Graveyard of Ships
Karakalpakstan is an autonomous region of Uzbekistan. Moynaq, a historic port city on the country’s northern side, has gained popularity as a capital for disaster tourism.
The abandoned hamlet has seen one of the worst man-made disasters in the world. The Aral Sea was once the world’s fourth-largest saline lake. Over recent decades, man-made diversions have caused it to shrink to a mere shadow of its former size and created the most acute environmental problem in Central Asia.
The region used to be a well-liked vacation spot in the old Soviet Union, with beautiful beaches and seaside eateries brimming with fresh seafood.
But the Moynaq of today is a mere shadow of what it once was. The rotting wrecks of neglected ships in the desolate Ship Graveyard serve as a reminder of its former glory. Ships of all sizes which have been pulled from their marooning locations on the seafloor are displayed below the lighthouse — resembling giant tombstones.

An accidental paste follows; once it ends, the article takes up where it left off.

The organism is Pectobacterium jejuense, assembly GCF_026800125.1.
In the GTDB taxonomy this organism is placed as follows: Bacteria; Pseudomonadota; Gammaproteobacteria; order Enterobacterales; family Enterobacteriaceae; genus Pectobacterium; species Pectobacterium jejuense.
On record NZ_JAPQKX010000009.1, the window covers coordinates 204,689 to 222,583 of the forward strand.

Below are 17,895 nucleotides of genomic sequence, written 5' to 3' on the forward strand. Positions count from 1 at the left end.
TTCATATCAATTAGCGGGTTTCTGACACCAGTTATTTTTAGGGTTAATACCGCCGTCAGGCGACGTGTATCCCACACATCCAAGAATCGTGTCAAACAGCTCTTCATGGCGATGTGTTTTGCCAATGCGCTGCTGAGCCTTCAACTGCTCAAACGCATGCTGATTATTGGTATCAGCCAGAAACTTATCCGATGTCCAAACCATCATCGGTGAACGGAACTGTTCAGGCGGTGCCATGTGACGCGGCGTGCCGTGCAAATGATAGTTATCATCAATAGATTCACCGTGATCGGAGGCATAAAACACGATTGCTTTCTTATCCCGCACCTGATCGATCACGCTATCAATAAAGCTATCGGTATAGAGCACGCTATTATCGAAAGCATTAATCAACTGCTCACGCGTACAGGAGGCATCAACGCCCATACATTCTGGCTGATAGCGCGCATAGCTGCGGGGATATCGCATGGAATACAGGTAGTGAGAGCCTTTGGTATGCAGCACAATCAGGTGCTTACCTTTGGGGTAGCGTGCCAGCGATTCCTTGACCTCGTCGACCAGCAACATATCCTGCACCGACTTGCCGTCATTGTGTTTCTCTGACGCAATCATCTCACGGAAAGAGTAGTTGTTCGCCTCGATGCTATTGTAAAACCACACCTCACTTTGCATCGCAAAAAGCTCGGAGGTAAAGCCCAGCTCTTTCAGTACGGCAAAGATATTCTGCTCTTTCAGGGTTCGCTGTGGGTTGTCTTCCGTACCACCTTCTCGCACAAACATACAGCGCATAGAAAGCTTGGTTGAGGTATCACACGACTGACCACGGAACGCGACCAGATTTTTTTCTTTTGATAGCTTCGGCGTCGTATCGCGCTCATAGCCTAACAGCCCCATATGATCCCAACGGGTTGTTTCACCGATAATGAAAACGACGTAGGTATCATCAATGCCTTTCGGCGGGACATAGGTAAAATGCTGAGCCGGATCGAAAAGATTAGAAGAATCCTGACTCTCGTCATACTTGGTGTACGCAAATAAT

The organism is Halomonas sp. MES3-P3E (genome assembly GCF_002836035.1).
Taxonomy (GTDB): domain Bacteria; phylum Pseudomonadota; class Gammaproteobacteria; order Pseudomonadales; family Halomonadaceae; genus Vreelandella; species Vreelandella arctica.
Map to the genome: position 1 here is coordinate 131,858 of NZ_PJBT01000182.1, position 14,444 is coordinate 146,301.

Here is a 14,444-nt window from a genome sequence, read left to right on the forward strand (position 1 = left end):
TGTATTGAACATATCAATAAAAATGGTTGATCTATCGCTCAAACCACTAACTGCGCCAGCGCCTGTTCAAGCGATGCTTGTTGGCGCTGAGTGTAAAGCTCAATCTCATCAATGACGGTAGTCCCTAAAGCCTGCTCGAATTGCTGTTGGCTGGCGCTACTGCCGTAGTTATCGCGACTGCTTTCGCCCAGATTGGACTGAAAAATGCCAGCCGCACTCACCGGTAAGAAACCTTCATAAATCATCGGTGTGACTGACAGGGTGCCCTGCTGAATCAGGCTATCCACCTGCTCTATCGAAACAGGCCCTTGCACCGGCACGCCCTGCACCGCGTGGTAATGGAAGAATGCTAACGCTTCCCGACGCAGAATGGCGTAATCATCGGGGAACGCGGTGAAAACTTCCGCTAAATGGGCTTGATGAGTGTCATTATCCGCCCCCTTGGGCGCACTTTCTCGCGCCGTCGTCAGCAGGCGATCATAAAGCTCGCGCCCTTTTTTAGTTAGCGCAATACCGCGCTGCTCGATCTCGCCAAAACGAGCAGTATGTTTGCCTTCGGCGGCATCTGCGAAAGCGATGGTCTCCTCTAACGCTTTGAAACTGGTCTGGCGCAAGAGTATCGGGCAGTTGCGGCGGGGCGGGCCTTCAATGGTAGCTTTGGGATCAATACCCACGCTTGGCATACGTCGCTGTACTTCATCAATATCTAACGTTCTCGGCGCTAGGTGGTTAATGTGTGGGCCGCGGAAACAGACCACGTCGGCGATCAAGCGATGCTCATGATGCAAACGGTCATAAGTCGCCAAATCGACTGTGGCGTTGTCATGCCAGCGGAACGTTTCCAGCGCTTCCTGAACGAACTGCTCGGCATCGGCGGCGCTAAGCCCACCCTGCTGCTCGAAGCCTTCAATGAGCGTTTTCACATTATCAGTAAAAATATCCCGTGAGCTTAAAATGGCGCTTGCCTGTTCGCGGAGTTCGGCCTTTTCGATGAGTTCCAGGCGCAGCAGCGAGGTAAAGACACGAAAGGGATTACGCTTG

The desert, which was once the Aral Sea, stretches on forever behind them. However, these miles of sand dotted with dried-up shrubs and seashells are an intriguing sight — proving that desolation can be beautiful!
In the meantime, Moynaq has established itself as Central Asia’s biggest location for an electronic music festival called Stihia, which means “force of nature”. In 2017 the local government started organising this festival to attract people and to raise awareness about the environmental catastrophe of the Aral Sea.
(Image sources: Calvert Journal/ Resident Advisor Ltd / www.thevagabondimperative.com)